||3 Individual Assignments (IAs) – Part 1, Part 2, and Part 3: Part 1 (IA): Business Case (Microsoft PowerPoint Presentation, equivalent to 2,500 words): 40% To complete the PowerPoint presentation: (I will sent you Individual Assignments from Units 1-5 to revise and compile into Powerpoint) – Compile your Individual Assignment entries from Units 1–5 into a single PowerPoint document Unit 1: A definition of the project scope, aims and objectives (1–2 PowerPoint slides) Unit 2: An analysis of stakeholder groups, stakeholder issues and stakeholder management strategies (1–2 PowerPoint slides) Unit 3: An analysis of project tasks and phases using key project management planning tools (2–4 PowerPoint slides) Unit 4: Proposed key performance indicators that could be used to monitor the project’s performance (1–2 PowerPoint slides) Unit 5: An analysis of risks involved in the project and proposed risk mitigation strategies (1–2 PowerPoint slides) – Add a final 1–2 slide summary of what you have learned from completing your Individual Assignments entries, highlighting specific attributes that would help in securing funding for your project plan. – References in Harvard Format Part 2 (IA): Critique of two project management planning tools (Microsoft Word): 25% (I will send you assignments from Unit 3 to review/revise) Refer back to the two project management planning tools you analysed in the Shared Activity in Unit 3. To complete the critique, compose an essay of approximately 1,500 words that includes: – An introduction explaining what project management planning tools are and how they can positively and negatively impact a project. – A description of the two project management planning tools you selected, including a brief explanation of why you find these tools interesting or relevant to your work. – An analysis and critique of the two tools, including: Strengths: How the tools you selected might aid your understanding and experiences with managing projects. Limitations: How the tools might make managing projects more challenging, and ways to overcome those challenges. A comparison of the two tools as appropriate. – A conclusion summarising your thoughts on the project management planning tools you selected, including any insights gained from completing your critique. References in Harvard format. Part 3 (IA): Critical review of a current debate in project management literature (Microsoft Word): 15% Select a current debate in project management literature. Identify a relevant article about a current debate in the project management literature. Compose an essay of approximately 1,000 words that includes: – An introductory paragraph identifying the current debate you selected and why it interests you. – A section critically reviewing the debate as presented in the article. – A conclusion explaining how you think the current debate could be resolved in the future. References in Harvard Format. Examples of current debates in project management you might address are found in readings throughout the unit. Some of these include: – Projects as a temporary organisation – Stakeholder involvement in project management – Impact of organisational structure and/or culture on projects – Project risk drivers – Project completion – Project planning tools In many cases, different authors use the same terms to describe different concepts, or different terms to mean what are essentially very similar ideas. Do not let terminology worry you; discuss your chosen concepts or theories in specific, descriptive language, without too much jargon. 3 Responses to Blog Posts – Final Reflection (Microsoft Word): The purpose of these Blog posts is to Reflect on all the assignments from Units 1-5: Throughout this module, you have explored important concepts and processes that can help you be successful in managing projects. Although some of the concepts and processes presented in the units may have been new to you, you should now have a solid understanding of what is involved in the project life cycle. You have also learned about your fellow students, and possibly developed some relationships along the way. This is characteristic of a transformational journey. Think about how you have changed throughout the course of the module and what impact the key concepts and processes have had on your attitudes towards and knowledge of project management. Consider concepts and processes you think will have the most influence on your future. This self-reflection will allow you to focus your educational journey or career path and achieve long-term success. Blog Post 1: Final Reflection Throughout the journey of last several weeks, I have explored the concepts of project life cycle, project scope, project stakeholders, organizational environments, project planning tools, project performance, risk management and project completion. I have renewed my learning about project management as an important organizational activity concerned with the planning and management of resources to deliver the required project outcome within defined quality, time and cost constraints. Below is summary of learning during this module: Systematically review and evaluate the concepts of managing projects and a critical awareness of the key factors involved in successful project management. Understanding the organizational context of projects and critically analyze important factors affecting the success or failure of a project. Analyze and apply appropriate techniques to each stage of a project’s life cycle. Assess the role and skill set required by a project manager; in particular leading, negotiating, communicating and cooperating. Reflecting upon individual and team performance in project management. Important Concepts Learned The most important concepts I learned are project closure, post-implementation review (PIR) and impact of organizational environment on team roles and on project success. Project closure happens when project stakeholders accepts and validates that the deliverables identified with the project manager at the beginning of the project have been completed. Many authors have identified the importance of project closure as; project closure is a set of activities that are required to formally end the project (Sanghera, 2006); for a project, it is very important ‘knowing when to pull the plug’ (Staw and Ross, 2005: 65); Nicholas captured the importance of project closure in the statement that, ‘a bungled closure can bungle the project’ (2001: 423). Post-implementation review (PIR) is a formal examination of the results received after the project has been delivered (Lewinson, 2011). During project closure, the project team needs to conduct a review/lessons-learned meeting to capture items such as ‘what went well’, ‘what could have been done better’ and ‘what went wrong’. The outcome of the review meeting along with the estimation, planning and other project documents serve as a reference for future projects. In my current organization which is public entity; formal project closure and post-implementation review are not considered important steps of project life cycle. In future projects I will focus on formal project closure and PIR and will convince management about their benefits for coming projects and also will include adequate time while preparing project plan. Successful analysis of organizational environment is most important job for an IT project manager. If organization and management is more concerned about quantity but project manager is more focusing on quality and vice versa, then at the end he may fail to fulfill organizational expectations. It is more critical when defining project team roles because ‘a team is not a bunch of people with job titles, but a congregation of individuals, each of whom has a role which is understood by other members. Members of a team seek out certain roles and they perform most effectively in the ones that are most natural to them’ (Belbin Associates, 2012). In a recent project of e-Transformation, management was expecting phased and module based project approach but in actual design, modules were dependent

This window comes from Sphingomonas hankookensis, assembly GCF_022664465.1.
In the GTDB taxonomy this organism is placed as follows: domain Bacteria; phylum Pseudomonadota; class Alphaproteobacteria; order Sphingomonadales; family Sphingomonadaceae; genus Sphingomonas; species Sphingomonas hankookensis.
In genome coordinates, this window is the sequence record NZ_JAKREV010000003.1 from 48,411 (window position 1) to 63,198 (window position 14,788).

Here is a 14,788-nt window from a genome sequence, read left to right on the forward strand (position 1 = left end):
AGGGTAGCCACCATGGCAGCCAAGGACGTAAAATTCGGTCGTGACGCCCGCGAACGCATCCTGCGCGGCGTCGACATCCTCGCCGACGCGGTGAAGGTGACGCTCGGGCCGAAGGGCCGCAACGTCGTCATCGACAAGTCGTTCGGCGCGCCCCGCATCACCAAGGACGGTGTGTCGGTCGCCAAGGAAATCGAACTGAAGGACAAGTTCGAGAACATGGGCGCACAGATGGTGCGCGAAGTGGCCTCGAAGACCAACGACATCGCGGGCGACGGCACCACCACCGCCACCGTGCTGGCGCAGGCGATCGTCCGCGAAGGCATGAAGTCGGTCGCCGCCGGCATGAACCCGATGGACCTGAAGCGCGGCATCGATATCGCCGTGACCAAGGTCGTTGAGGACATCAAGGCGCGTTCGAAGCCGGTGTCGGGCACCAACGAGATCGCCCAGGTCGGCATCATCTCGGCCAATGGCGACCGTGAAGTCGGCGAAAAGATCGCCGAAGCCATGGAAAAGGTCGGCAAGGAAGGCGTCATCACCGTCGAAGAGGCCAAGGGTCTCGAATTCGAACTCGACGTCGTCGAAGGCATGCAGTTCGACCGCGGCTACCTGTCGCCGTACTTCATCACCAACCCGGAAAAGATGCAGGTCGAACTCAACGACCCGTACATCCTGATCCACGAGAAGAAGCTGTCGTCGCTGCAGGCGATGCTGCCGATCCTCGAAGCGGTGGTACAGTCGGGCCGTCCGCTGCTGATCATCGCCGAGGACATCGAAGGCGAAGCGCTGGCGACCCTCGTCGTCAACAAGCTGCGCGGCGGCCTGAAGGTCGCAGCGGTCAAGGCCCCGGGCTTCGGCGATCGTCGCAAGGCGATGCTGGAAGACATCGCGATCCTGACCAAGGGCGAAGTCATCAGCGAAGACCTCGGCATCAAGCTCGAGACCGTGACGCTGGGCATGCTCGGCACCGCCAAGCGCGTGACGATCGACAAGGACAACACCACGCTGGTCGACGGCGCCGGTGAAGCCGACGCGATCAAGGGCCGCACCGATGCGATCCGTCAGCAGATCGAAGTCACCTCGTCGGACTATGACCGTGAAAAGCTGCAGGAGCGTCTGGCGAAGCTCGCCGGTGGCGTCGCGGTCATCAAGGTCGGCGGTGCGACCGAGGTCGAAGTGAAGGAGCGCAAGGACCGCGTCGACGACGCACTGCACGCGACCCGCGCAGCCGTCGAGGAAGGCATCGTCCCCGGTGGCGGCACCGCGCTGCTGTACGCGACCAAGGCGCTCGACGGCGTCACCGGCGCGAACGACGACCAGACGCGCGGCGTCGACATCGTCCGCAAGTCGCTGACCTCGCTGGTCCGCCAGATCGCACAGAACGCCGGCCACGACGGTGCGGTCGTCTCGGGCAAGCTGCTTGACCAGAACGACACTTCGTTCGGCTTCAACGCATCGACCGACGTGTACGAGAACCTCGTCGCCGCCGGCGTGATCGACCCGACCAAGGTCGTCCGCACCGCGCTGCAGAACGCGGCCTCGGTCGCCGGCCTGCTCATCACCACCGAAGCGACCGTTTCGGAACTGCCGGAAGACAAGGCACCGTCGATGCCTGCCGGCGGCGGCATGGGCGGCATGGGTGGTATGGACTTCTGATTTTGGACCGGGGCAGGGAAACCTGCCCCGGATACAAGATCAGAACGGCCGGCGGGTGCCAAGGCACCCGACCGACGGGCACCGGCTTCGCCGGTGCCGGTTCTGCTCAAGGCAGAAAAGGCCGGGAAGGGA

and team roles were assigned accordingly. When there was delay in project launching due to resources unavailability and other reasons, top management asked to go live with whatever modules are ready but because of design it was not possible which made top management unhappy and put project manager’s job at risk. In my opinion it was mistake of project manager that he did not communicate properly about project plan and also fail to read and understand management and organizational expectations and environment. Influence on Career Module shared activities played a vital role to understand different concepts and at the end I am very thankful to all my classmates and instructor for posting their thoughts and their questions which added great value in my learning. After completing this program I will be looking for a managerial position, so I am very hopeful that the concepts of project life cycle, project scope, project stakeholders, organizational environments, project planning tools, project performance, risk management and project completion will provide great help in my future endeavors. References Belbin Associates, (2012) Belbin Team Roles, Available at: http://www.belbin.com/rte.asp?id=8, (accessed: 16/11/16) Lewinson, M., (2011) Project Closure Template – Key Steps to Closing a Project, Available at: http://www.mymanagementguide.com/project-closure-template-key-steps-to-closing-a-project/ (accessed: 30/12/16) Nicholas, J. M., (2001) Project Management for Business and Technology: Principles and Practice 2nd Edition, New Jersey, USA: Prentice Hall Sanghera, P., (2006) PMP® In Depth: Project Management Professional Study Guide for PMP® and CAPM® Exams, Boston, USA: Thomson Course Technology Staw, B. M., & J. Ross, (2005) ‘Knowing When to Pull the Plug’, Harvard Business Review on Managing Projects, pp. 65-84 Blog Post 2: Hello Class, This module has really been an eye opener for me and I must say working with my peers has illuminated my understanding of Project Management alongside Risk Analysis. Going through different units in the module brought me closer to achieving milestones in understanding project management as a whole. I got to understand Organisational Cultures and their types with the unique features. The Power Culture in which power was held by few individuals, The Role Culture in which functions based on agreed set of rules, The Task Culture which is created with the sole aim of addressing specifics tasks in which power in this culture is based on expertise and The Person Culture where people believe they are above the law or that the organisation was set up for them. I understood that these roles have their advantages and disadvantages so they are neither good nor bad but are being used based on the set up of the organisation. Each set of organisational culture has an effect on project management and deliverable hence the need to be approached appropriately. Then we get to the Project Management tools. There were some tools that I had been exposed to but I did not know their names and to the full extent of their functionality. Engaging them more in this module made me appreciate them more. It also exposed me to tools I was not making use of properly alongside other tools I could make use of for more efficiency. Tools such Gantt chart, Work Break down analysis amongst others have been used and proven useful in my day to day engagements with Projects at my place of work. I got to understand these tools more and how to apply them to bring about utmost efficiency at my place of work. Although most of these tools have their strength and also their limitations, the strengths of these tools cannot be overemphasised. The approach to the balanced scorecard was also a strategic learning growth for me. It helps to reflect the bottom-line of an organisation’s value created activities. One very good thing about the Balance Scorecard approach is that this approach can be and is being embraced by small, medium and large scale organisations. This management approach was developed by Dr. Robert Kaplan (Harvard Business School) and Dr. David Norton. They used this tool as a performance measurement framework that added strategic non-financial performance measures to traditional financial metrics to give managers and executives a more ‘balanced’ view of organizational performance. The balance scorecard helps to measure business and organisational performances from four interrelated business perspectives which are Financial, Customer, Internal Process and Learning. Finally Project Closure is the last phase of the module and also in a project management process. This has got to be the unit that influenced me the most. Although I am aware that at the end of an implementation phase, preliminary acceptance of the project result is accomplished (Project Management Knowhow). I never looked at Post Implementation Review / Project Closure as something to be done with the same verve as the implementation in itself. Project closure also represents a phase in the project in which the customer, project sponsor and all other stakeholders are in agreement that the deliverables of the project are as planned and expected and hence the project can be declared as a success and put it to an end, it is important however for project managers to understand that the process of closing a project in itself is quite significant and should be handled as a process rather than a milestone (Mastering-project-management.com, 2009). This made me understand the effects of not having a proper project closure process as some of disadvantages are lack of proper transition process alongside ever changing scope request. Lack of Project Closure also has financial impact as contractual agreement should also be part of project closure. This really change my perception of project closure and how it should be handled and treated. I became aware that ALL PROJECTS NEEDS TO BE CLOSED irrespective of whether the project was a success or not. A project is ready for closure either when the project reaches its’ final stage of implementation or when the project needs to be closed prematurely – at a particular stage (Prince 2, 2015). I know that I will not look at Project Management the same again and the learnings from this module will continually be of benefit to me and those I work with. References Belbin Associates, (2012) Belbin Team Roles, Available at: http://www.belbin.com/rte.asp?id=8, (accessed: 12/09/12) Bendoly, E., J. E. Perry-Smith, & D. G. Bachrach, (2010) ‘The Perception of Difficulty in Project-Work Planning and Its Impact on Resource Sharing’, Journal of Operations Management, 28 (5) pp.385-397. de Bakker, K., A. Boonstra, & H. Wortmann, (2011) ‘Risk Management Affecting IS/IT Project Success through Communicative Action’, Project Management Journal, 42 (3), pp.75-90. Retrieved from the University of Roehampton Library. Patanakul, P., & A. J. Shenhar, (2012) ‘What Project Strategy Really Is: The Fundamental Building Block in Strategic Project Management’, Project Management Journal, 43 (1) pp.4-20. Gantt.com, (2012) What Is a Gantt Chart?, Available at: http://www.gantt.com/index.htm(accessed: 12/09/12) Blog Post 3: Over the course of this module, I have learnt a lot about project management in ways that has expanded my understanding of the subject. As a Project Management Institute certified project management professional, who have been involved in many projects over the course of my career, I find the concepts and discussions of this module quite useful, prompting reflection on the topics with respect to the projects I have been involved in and managed as well as how I can use the knowledge acquired in future projects. One of such concept I find particularly interesting in the module is strategic project management (Patanakul and Shenhar, 2012), as a concept that emphasizes the importance of refocusing project management away from excessive concentration on time and cost as well as how project execution and delivery should add value to and compliment organizations competitive strategy (Porter, 1980). Understanding the need for such concept relative to traditional waterfall project management, which ordinarily is planned-driven with strong emphasis on delivery based on schedule and cost helps me understand why my organization adopted agile methodology which by designed puts more importance on how project delivery compliments organizational strategic objectives while ensuring cost and schedule is not overrun. There’s also the concept of fountain model of project management, as a contrast to the traditional plan-driven methodology of project management and delievery, the fountain model according to Söderlund (2002), is based on the recognition of the importance of collaboration and information sharing in the success of project execution as demonstrated by incremental and plan-as-you-go. This emphasizes the importance and brings the concept of incremental and iterative project planning (Fairley, 2009), which is based on using the information at every phase of a project to guide the next phase, into the all-out comprehensive planned-based traditional project management practices. I am able again to understand and appreciate more the choice of my organization in adopting agile software development and project management methodology. In learning about organizational culture as the set of values and norms of an organization Handy (2007) and as the way organization do things internally as well how it is seen by the public in this module, it became clear to me that the culture of an organization doesn’t just drive its processes, it also greatly influences how the organization adheres to and what project management practices is adopted. I am again able to connect this to how and why my organization adopts the task culture which based on the concept of bringing people and resources together for the purpose of project execution. The knowledge from this module has helped me understand how organizational culture is able to influence project delivery within my organization. References: Fairley, R., (2009) Managing and Leading Software Projects, Hoboken, John Wiley & Sons Handy, C. B., (2007) ‘On the cultures of organisations’, in Understanding Organisations, London, UK: Penguin Books, Ltd. Patanakul, P., & A. J. Shenhar (2012) ‘What Project Strategy Really Is: The Fundamental Building Block in Strategic Project Management’, Project Management Journal, Project Management Journal, 43 (1) pp.4-20. Porter, M. E., (1980) Competitive Strategy: Techniques for Analyzing Industries and Competitors, New York: First Free Press Söderlund, J., (2002) ‘Managing Complex Development Projects: Arenas, Knowledge Processes and Time’, R&D Management, 32 (5) pp.419-430.